Planned deferment or delay is another form of rationing. Once a new drug has passed all the hurdles, in a non rationed system it should be released for general use. The plan to defer and delay the right for doctors to use a new product is rational rationing, and perfectly appropriate. This case will depend on the use of the English language, and exclusions, prioritizations and deferments will all be referred to. There is plenty of precedent: occasions when a drug has been discouraged or disallowed until it’s patent is nearly over (usually 12 years), and in the USA delay of Salbutamol spray for asthmatics was responsible for many deaths. One can only speculate at the US reasons for delaying such a life saving drug. In a mainly private and insurance based system there could be few reasons for the delay, other than a political one. The delay allowed copycat products to be ready and waiting when salbutamol (Ventolin) was allowed.
Fortunately, in a small state run mutual such as Wales, there is no meaningful disincentive other than overtly rationing because we need to control costs. By being honest all the different jurisdictions can help to reduce costs, reduce expectations, and treat the taxpayer and citizen as partners in their own health mutual. (Good News?) NHSreality hopes the ABPI wins it’s case, as it will make the politicians take on the dishonest language of covert rationing. If the government wins the case should be appealed to the European Court before it no longer has the right to judge – after Brexit.
In the near term there is no doubt that rationing should be legal. Without it we will go bust. The pace of technology advances faster than our ability to pay. Demographics mean we live longer and need more care, and The Information Age means that we want to know the truth… But remember, the government and the politicians duty is not to individuals but to populations…. They must start listening to public health doctors instead of Single Interest Pressure Groups such as the APBI.
The pharmaceutical industry is taking the NHS to court in a highly unusual effort to block “wrong and unnecessary” rationing plans.
Drugs companies argue they are acting in patients’ interests by trying to kill off powers that allow health chiefs to delay or restrict medicines to save money, even if they have been ruled to be cost-effective by experts.
However, the sight of pharmaceutical giants dragging the NHS through expensive litigation will be uncomfortable for an industry that is trying to build bridges with the government over Brexit and industry strategy.
The Association of the British Pharmaceutical Industry is seeking judicial review of changes that allow NHS England to delay or restrict treatments if the total cost to the health service exceeds £20 million a year.
The rule applies to medicines already judged good value for money by the National Institute for Health and Care Excellence (Nice) and has been condemned by patient groups after it emerged that one in five new drugs could face delays. The threshold came into effect in April but has yet to be trigged.
Richard Torbett of the ABPI said: “We are talking about cost-effective medicines and the idea that the best medicines that help more people are going to be captured by this contravenes the fundamental right to access to cost-effective medicines . . . To arrive at this position where it’s the most important new medicines are the ones that get delayed, that seems back to front.”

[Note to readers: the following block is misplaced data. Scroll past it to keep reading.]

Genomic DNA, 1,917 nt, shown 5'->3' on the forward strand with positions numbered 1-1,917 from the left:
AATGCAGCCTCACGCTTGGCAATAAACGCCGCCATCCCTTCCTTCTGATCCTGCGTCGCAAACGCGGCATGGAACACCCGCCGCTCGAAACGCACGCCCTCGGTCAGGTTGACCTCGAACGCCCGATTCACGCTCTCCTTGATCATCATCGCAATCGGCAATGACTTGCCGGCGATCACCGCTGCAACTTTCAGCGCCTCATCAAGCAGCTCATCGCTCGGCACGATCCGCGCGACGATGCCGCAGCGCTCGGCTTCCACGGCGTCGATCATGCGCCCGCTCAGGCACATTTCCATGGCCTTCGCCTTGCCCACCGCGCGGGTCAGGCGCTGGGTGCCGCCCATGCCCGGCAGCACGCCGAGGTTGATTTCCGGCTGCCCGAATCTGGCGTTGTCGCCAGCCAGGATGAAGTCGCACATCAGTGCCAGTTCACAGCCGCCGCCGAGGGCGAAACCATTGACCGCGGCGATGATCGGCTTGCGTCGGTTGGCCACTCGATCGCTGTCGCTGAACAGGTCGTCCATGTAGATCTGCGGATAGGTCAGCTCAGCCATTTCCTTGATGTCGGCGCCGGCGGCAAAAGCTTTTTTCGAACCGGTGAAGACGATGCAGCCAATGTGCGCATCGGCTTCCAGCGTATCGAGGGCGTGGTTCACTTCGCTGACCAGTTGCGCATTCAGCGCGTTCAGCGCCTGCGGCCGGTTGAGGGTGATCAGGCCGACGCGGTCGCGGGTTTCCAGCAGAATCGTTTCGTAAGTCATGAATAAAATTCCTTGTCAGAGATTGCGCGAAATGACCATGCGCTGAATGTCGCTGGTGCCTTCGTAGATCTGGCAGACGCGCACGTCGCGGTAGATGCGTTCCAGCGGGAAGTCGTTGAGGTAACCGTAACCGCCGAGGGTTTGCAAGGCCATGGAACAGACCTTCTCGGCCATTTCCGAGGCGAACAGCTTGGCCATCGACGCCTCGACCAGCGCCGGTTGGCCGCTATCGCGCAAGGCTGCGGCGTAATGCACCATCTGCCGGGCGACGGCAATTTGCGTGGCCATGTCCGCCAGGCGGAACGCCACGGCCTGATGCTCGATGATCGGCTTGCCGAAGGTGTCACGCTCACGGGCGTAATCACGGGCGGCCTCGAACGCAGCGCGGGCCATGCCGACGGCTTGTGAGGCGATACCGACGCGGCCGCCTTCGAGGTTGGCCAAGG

He said that legal action was the “absolute last resort” but argued that NHS England had refused to consider options that would affect fewer people.
“We think the legal case is so strong that if we hadn’t taken this action given the strength of feeling somebody else would have looked to do so, possibly an individual patient,” he said.
“I believe we’re doing the right thing in terms of getting patients access.”
Rachel Power, chief executive of the Patients Association, said: “NHS England’s decision not to fund new medicines recommended by Nice was an astonishing admission that our NHS can no longer afford to keep up with scientific breakthroughs. This is a direct result of the government’s decision to under-fund the NHS. Patients throughout England will hope that this legal action forces a re-think.”
Baroness Morgan of Drefelin, chief executive of the charity Breast Cancer Now, said she hoped the legal case would “provide clarity on the issue of timely access to drugs in England”.
She said that the £20 million threshold would be a “major hurdle” for cancer drugs, adding: “We remain extremely concerned that the budget impact test could see NHS patients experience delays in accessing vital and cost-effective drugs.”
Simon Stevens, head of NHS England, has taken a tougher line on such spending, saying there is no reason why new drugs should “crowd out” spending on extra nurses, mental health staff or other effective ways to treat people.
NHS England and Nice declined to comment, but senior health officials are irritated that public money will have to spent to defend the action. Last year NHS England won a similar challenge against its decision to cap how many people would be treated each year with a breakthrough hepatitis C medicine.
Mr Justice Blake wrote in that case that “it is undesirable that the defendant as a public authority devoted to healthcare should have its budget for health provision reduced by irrecoverable legal costs it has incurred to meet a failed challenge”.
Mr Torbett insisted that all drug companies were behind the decision, expressing hope that the action would not disrupt recent efforts to build goodwill with minsters, which include handing over £250 million to the government this year to plug a hole in the drugs budget.
“Of course we would rather not be here but it’s not going to get in the way of collaboration with government and we hope it won’t prevent them from doing that as well,” he said.
A High Court hearing is expected in the next few weeks.